The good news was that I did! I had taught the writer, Mark King, before coming to ASU. He had written this tremendous script that was set in Scottsdale, where he grew up. Even better was the fact that Mark had gone to ASU. I asked him if he wanted to come back to his hometown to make a film drawn from his life with students from his alma mater – and the rest, as they say, is history.
Panorama Online: What will be the benefits of ASU Film Spark on the next generation(s) of Arizona filmmakers?
Adam Collis: My hope is that ASU Film Spark can help accelerate the careers of our film and television students, not only through programs like the internship initiative we did with Car Dogs, but also through our many other Film Spark programs which connect our students with working Hollywood professionals and independent filmmakers. That ranges from big events like ones we did with Spike Lee and Walter Parkes (longtime Steven Spielberg collaborator) to smaller ones like our Hollywood Invades Tempe! screening series gives students the chance to connect with industry professionals in a more intimate setting.
Another part of our mission is to help to build out the alumni base both in Hollywood and in Arizona. And we hope to contribute to the build of an ASU pipeline between Arizona and Hollywood that goes both ways. So we may see some alums move to LA, but we’ll also see alums come back to Arizona with their productions.
Panorama Online: How was the interaction between the actors and the production team with the students on the set of Car Dogs?
Adam Collis: This was such a joyous part of the experience. To a person, the professional actors and crew were incredibly patient with our students and equally enthusiastic about the mentoring process. We actually had Oscar-winning cinematography David Stump and casting director John Jackson (Nebraska, Sideways) teach classes during the pre-production of the film. They loved the process.
The students were shaky at the start. They just didn’t know how to work on a professional movie set. But, by the end, they were doing great, because they were so well managed and taught by our co-producer, David Breschel – who was my former student and teaching assistant who became my intern in Los Angeles and ultimately earned a professional producing credit on a movie with recognizable stars. That’s a great example of the career acceleration I hope ASU Film Spark can bring to other ASU students.
Panorama Online: Did you get some resistance at first with the idea of bringing students to the set to fill key positions in a normally very closed industry?
Adam Collis: The challenge I faced was that financiers weren’t necessarily eager to fund a film that had a built-in “teaching hospital for aspiring filmmakers”. And why would they be! Our schedule would be longer, because the students would slow us down. There could be more “loss and damage” costs because the students might make mistakes. We’d miss out on a tax incentive that states like Georgia offer but which Arizona does not.
But it is so deeply fulfilling to teach while also helping students make their way into their professional lives. When I hear from a former student who tells me that they just got a job, and that being a part of Car Dogs and Film Spark helped them get that job – that is just the best.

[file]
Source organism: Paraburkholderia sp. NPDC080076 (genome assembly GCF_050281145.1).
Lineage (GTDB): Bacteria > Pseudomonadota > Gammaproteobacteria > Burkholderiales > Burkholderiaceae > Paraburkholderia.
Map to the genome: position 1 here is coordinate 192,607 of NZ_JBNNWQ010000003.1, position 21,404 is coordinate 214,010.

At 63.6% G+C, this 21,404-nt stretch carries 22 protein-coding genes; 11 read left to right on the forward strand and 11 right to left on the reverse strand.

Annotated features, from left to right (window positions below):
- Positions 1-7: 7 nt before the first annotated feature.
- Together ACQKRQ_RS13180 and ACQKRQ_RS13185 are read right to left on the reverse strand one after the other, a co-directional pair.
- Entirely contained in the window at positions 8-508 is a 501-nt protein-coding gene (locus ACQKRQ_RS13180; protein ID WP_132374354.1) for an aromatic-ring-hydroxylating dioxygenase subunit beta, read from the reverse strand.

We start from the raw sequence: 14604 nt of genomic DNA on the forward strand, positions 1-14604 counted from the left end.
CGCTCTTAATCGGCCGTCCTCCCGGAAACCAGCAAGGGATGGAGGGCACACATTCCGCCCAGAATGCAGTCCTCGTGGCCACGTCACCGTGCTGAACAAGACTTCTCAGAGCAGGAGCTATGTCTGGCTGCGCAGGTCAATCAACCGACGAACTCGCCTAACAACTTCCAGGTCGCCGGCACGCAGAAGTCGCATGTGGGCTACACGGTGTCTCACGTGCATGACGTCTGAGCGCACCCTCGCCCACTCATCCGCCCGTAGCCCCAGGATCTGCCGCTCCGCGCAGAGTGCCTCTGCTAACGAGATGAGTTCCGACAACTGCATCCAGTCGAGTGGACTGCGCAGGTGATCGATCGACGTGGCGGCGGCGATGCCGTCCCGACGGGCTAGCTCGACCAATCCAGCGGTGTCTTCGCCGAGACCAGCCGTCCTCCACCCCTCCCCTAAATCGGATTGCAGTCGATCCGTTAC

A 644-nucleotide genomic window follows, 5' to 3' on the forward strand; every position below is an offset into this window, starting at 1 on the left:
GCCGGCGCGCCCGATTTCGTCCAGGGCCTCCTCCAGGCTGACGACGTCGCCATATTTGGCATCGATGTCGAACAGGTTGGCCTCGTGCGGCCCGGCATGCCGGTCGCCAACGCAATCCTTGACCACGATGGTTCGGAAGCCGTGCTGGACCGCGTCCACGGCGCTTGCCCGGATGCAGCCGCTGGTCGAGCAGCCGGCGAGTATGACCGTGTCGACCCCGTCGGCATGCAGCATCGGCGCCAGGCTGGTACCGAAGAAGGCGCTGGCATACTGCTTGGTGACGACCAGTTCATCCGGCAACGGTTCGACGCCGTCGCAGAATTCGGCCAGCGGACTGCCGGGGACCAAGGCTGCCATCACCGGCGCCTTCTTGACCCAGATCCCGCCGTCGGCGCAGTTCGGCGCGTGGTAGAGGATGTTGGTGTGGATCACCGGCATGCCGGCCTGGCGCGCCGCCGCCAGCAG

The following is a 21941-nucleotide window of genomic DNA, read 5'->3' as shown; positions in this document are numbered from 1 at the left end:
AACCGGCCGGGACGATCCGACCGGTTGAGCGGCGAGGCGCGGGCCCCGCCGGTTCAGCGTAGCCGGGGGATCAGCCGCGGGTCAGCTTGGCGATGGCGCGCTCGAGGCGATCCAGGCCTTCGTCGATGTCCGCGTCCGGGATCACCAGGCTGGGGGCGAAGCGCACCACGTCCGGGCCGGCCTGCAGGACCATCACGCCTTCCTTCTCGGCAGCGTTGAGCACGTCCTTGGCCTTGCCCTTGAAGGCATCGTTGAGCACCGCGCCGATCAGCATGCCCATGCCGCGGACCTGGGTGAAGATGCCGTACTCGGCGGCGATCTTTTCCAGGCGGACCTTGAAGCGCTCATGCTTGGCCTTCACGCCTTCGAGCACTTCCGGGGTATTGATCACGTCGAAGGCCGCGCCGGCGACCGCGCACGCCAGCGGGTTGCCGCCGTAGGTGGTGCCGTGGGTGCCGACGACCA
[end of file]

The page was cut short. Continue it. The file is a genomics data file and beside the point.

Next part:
I’m also a true believer in ASU and Michael Crow’s charge for everyone at ASU to be innovative and entrepreneurial. I have chugged the ASU Kool-Aid. And in Car Dogs, we had the chance to do something truly innovative: to bring the university research and development model into the arts while giving students this incredible opportunity to get an amazing learning experience, an academic credit which would move them closer to graduating, and their first feature film credit, which is the hardest to get because its the first – breaking into the business is just so hard to do.
My dean, Steven Tepper, who runs ASU’s Herberger Institute of Design and the Arts, once explained to me that the term “studio” was actually an Italian renaissance term for a place where a master artist taught and trained younger artists. It’s interesting that in Hollywood, they are called “movie studios”. If ASU Film Spark is able to be involved in more feature films, maybe we can create a new sort of “movie studio” in that older teaching tradition.
Panorama Online: What do you think is the future of the moviemaking business in Phoenix and surrounding areas?
Adam Collis: Well, here’s what we’re working with: First, we’ve got ASU, the most innovative school in the nation, two years running, above MIT and Stanford, as ranked by US News & World Report and a leader in Michael Crow who is second to none. Second, we have this dynamic new film commissioner, Matthew Earl Jones, who has an amazing plan to reboot the film industry in Arizona. Then you have incredible business leaders, like Bob Parsons, who are motivated to bring Hollywood productions to Arizona and a pro-business governor who has made it clear that Arizona is “open for business”. Given Arizona’s wide range of locales, from the desert and mountains to its cities, and given Arizona’s proximity to Hollywood, the state should be Hollywood’s backlot. I’m a film professor – not a business professor – but if all these groups work together with the AZ production community, then the future of the moviemaking business in Phoenix – and in Arizona – looks extremely positive to me.